Although I tend to question the wisdom and appropriateness of assisting a murderer in having a platform for his few minutes of infamy, there was a least some value in understanding how workplace avengers view their situation – how they typically see themselves as the victim seeking a measure of justice before exiting the world by their own hand.
While reviewing the 911 recordings uploaded to the website of a Hartford television station, I was unexpectedly mistreated to a bonus clip: the 911 call from a distraught woman who was cowering inside a closet at the shooting site and frantically begging for help. Despite her attempt to stay quiet so as not to be heard by the gunman lurking about, the terror in the caller’s voice came through loud and painfully clear. It was impossible not to empathize with her feelings of helplessness and horror, all the way through the chilling screams when the police arrived and instructed her to come out with her hands up.FULL ENTRY
It has been a big week for crime, yet a bigger week for law enforcement for bringing down elusive serial offenders.
Last Wednesday, of course, the Los Angeles police arrested a man suspected of being the “Grim Sleeper” serial killer who had evaded the authorities for more than a decade. With the capture of 57-year-old Lonnie David Franklin Jr., the police may have closed the book on 11 homicides dating back to 1985.
Then, on Sunday, law enforcement officials in the Bahamas closed in on 19 year-old Colton Harris-Moore, a young fugitive from Seattle, WA who is wanted in eight states and three countries for a two-year long string of burglaries and thefts. The various high-priced items believed to have been stolen by Harris-Moore, the so-called “Barefoot Bandit,” include luxury automobiles, pleasure boats, and as many as five airplanes. Having no formal flight training, Harris-Moore crash-landed on several occasions, but each time walked away with barely a scratch.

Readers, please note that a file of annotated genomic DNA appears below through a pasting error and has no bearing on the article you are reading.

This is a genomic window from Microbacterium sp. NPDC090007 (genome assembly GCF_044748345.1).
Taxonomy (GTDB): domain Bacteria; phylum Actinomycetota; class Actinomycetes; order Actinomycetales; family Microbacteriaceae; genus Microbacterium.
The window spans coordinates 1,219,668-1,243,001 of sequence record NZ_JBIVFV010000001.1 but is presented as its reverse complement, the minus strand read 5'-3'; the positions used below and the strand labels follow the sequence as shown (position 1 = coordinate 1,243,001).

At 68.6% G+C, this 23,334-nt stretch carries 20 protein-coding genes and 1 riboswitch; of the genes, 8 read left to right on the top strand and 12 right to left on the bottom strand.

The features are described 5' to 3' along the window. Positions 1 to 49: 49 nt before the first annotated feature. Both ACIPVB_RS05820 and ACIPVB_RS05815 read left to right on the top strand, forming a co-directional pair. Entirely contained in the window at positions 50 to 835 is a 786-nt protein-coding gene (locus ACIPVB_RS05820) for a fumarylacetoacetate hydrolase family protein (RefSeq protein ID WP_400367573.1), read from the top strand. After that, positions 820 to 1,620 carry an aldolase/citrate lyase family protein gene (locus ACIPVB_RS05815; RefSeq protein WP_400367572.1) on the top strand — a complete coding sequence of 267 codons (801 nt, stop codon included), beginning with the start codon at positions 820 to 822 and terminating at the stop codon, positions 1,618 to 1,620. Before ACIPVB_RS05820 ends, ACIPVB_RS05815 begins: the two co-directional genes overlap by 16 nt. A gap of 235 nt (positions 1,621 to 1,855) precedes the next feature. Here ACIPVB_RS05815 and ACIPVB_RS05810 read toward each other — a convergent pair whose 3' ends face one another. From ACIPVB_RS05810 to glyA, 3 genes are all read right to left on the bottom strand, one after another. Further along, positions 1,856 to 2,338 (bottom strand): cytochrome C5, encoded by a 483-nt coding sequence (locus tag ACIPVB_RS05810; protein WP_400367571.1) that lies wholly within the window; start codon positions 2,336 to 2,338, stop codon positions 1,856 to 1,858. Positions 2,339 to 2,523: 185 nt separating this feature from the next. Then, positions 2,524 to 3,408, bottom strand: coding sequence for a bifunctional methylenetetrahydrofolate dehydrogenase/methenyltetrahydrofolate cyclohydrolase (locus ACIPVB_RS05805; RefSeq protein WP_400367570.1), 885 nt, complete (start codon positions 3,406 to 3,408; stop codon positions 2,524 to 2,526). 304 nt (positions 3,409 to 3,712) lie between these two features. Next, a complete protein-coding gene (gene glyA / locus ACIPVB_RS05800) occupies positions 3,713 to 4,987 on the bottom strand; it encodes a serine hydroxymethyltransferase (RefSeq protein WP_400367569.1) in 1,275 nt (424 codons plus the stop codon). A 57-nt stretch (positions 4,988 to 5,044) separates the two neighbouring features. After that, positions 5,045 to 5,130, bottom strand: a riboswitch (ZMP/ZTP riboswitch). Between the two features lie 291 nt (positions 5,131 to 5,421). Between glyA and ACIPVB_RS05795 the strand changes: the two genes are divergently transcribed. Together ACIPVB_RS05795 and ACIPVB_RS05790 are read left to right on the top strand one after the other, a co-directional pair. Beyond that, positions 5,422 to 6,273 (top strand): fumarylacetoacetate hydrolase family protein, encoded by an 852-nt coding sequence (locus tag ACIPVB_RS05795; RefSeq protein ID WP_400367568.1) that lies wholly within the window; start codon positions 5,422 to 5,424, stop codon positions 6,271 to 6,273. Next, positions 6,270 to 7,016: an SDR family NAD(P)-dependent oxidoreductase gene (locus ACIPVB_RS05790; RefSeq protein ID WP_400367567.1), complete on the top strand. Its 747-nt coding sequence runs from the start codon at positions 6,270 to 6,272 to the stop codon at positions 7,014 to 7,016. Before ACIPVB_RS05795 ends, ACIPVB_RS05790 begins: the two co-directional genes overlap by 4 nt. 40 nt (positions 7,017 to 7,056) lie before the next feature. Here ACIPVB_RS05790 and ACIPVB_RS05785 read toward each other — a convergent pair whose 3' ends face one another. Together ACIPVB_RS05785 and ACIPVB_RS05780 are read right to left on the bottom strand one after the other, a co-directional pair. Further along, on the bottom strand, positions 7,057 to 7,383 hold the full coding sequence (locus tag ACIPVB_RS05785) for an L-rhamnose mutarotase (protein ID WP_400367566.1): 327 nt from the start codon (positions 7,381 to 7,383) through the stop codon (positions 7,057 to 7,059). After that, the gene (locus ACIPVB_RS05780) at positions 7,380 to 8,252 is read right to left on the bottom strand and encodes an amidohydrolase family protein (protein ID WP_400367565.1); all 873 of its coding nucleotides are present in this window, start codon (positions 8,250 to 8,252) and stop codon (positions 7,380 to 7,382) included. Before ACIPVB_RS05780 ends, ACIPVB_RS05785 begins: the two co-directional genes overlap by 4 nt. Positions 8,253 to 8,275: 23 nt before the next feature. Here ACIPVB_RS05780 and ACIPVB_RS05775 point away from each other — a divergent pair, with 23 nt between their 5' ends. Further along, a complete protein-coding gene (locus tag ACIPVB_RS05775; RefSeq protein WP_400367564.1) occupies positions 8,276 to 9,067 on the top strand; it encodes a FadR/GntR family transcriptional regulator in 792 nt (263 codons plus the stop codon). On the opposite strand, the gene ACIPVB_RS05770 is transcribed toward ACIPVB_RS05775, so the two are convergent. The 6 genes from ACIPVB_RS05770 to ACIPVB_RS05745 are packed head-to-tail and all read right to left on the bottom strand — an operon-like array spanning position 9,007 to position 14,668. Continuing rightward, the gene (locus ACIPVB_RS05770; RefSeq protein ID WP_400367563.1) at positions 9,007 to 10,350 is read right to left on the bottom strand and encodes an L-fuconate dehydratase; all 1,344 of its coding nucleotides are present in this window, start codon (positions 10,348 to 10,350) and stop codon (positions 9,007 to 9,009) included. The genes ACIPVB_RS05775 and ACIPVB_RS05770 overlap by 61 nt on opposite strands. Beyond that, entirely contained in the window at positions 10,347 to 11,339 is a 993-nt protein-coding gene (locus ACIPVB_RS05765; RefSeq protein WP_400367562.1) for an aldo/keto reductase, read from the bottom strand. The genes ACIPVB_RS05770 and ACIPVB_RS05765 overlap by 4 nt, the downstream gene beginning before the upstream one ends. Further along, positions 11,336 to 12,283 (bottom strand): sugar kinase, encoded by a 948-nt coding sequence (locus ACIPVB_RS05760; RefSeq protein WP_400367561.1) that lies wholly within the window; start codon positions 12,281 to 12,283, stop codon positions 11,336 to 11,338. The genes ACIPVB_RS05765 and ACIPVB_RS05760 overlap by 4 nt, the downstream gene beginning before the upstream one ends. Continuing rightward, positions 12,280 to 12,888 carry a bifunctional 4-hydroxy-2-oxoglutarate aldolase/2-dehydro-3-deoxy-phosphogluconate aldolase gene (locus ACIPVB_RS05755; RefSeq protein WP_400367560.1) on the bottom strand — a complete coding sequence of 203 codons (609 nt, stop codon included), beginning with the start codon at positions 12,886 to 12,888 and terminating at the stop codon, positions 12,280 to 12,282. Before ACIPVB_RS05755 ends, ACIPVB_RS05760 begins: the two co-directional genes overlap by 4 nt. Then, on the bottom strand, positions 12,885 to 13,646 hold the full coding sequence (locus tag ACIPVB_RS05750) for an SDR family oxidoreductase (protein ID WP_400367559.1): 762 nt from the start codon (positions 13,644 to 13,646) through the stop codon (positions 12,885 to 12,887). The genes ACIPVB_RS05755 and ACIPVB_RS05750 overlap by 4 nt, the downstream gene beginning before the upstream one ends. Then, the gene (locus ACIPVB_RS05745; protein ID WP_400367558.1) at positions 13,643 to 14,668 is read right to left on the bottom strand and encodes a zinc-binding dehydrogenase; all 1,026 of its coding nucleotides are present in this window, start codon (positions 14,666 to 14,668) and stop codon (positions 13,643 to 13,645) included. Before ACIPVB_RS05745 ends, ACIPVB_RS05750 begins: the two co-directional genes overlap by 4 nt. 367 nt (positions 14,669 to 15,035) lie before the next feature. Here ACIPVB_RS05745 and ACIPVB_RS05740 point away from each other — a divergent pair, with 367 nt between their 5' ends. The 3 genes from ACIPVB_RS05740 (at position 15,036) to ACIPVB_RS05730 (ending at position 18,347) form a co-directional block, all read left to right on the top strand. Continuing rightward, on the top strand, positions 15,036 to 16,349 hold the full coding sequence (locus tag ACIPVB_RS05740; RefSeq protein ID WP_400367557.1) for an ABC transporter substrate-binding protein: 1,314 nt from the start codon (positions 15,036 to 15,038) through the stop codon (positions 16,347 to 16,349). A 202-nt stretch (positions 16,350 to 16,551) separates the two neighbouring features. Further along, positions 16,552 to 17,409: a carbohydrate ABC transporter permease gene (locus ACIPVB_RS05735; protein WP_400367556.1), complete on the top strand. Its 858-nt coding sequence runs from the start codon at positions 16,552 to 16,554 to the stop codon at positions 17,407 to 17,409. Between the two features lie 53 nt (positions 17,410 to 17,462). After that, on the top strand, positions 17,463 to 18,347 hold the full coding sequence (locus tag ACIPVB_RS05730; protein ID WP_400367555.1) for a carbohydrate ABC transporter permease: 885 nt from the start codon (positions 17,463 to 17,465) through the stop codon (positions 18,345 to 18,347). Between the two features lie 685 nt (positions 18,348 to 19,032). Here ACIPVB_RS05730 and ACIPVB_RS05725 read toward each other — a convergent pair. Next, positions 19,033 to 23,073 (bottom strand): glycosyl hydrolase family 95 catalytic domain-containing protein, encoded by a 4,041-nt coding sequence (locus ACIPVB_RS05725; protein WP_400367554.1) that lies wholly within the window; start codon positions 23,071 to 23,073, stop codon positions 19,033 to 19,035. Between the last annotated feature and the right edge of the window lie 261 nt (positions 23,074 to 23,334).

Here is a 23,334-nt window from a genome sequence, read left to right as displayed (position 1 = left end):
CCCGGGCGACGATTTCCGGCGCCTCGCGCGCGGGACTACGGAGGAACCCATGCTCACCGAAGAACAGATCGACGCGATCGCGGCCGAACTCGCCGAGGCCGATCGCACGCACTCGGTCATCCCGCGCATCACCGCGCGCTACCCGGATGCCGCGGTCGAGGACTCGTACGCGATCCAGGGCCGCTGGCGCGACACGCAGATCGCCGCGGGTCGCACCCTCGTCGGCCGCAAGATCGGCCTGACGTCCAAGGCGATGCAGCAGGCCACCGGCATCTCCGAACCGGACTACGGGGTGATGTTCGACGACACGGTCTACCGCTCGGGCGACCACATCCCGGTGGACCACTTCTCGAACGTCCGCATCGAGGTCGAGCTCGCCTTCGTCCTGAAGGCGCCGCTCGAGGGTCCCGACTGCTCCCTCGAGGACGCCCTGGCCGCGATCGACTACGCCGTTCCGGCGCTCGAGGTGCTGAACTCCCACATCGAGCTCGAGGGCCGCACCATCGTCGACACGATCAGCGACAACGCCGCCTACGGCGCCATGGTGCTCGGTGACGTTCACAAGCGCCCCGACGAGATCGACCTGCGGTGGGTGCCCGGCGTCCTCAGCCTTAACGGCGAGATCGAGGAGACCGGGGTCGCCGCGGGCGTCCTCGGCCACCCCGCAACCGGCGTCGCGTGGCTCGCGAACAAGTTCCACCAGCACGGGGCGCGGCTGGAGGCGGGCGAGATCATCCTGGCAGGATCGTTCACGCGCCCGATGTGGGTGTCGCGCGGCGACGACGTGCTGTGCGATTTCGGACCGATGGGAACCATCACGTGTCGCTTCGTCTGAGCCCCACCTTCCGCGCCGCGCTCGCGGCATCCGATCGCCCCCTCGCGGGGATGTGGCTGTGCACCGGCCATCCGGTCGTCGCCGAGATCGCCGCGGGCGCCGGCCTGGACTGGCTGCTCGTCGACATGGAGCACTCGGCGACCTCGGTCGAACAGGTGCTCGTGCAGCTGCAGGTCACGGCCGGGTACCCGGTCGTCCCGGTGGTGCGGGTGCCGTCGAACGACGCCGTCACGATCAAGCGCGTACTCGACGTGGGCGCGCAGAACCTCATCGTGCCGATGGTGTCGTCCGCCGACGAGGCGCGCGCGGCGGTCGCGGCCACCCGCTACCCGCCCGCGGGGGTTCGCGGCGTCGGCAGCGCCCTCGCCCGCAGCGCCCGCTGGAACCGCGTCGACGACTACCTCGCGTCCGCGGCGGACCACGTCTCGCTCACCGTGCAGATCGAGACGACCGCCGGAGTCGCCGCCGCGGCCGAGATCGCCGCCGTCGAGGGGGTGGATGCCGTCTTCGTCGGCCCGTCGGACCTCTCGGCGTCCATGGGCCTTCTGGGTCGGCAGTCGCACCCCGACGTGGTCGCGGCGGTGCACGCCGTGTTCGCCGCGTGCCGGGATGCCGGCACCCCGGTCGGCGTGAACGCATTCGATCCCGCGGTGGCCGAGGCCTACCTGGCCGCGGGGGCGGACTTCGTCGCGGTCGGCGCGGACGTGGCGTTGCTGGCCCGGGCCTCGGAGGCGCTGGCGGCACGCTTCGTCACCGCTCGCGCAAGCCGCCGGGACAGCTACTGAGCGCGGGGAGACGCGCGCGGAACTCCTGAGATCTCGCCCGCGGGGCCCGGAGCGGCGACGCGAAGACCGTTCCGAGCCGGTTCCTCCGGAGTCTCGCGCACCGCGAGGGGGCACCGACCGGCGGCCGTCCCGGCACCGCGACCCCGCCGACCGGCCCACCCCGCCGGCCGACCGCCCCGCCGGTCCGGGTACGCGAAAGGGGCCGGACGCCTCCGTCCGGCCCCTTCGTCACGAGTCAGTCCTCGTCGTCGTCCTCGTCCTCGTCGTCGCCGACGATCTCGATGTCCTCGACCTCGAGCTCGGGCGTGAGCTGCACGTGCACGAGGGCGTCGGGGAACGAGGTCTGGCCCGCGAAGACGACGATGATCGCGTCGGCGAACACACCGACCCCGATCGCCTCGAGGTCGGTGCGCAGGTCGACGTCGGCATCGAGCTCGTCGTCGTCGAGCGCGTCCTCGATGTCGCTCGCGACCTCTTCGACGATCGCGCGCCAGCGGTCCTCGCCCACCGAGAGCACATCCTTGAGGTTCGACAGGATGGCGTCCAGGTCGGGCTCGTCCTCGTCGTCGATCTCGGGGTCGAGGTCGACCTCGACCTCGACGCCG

Stephen King was in the Woburn Courthouse today--not in the flesh, of course, but certainly in name and spirit. John Odgren, currently on trial for murder stemming from the January 19, 2007 stabbing of school mate James Alenson, was, according to those who knew him well, a huge fan of the renowned horror writer.
Odgren had adopted the moniker “Jack,” a name drawn from a Stephen King character. The date of the stabbing reflected Odgren’s obsession with the number 19, which had a central role in King’s series, The Dark Tower. On that day, according to testimony, Odgren was especially apprehensive because of a delusional association with King Crimson, the villain in that book series.
After his arrest, Odgren continued to fantasize abut his favorite author. He even thought about placing Stephen King on his jailhouse visiting list. And when his mother mentioned that there had been scores of visitors to their home in the wake of the arrest, Odgren asked if there had been any celebrities--King, in particular.FULL ENTRY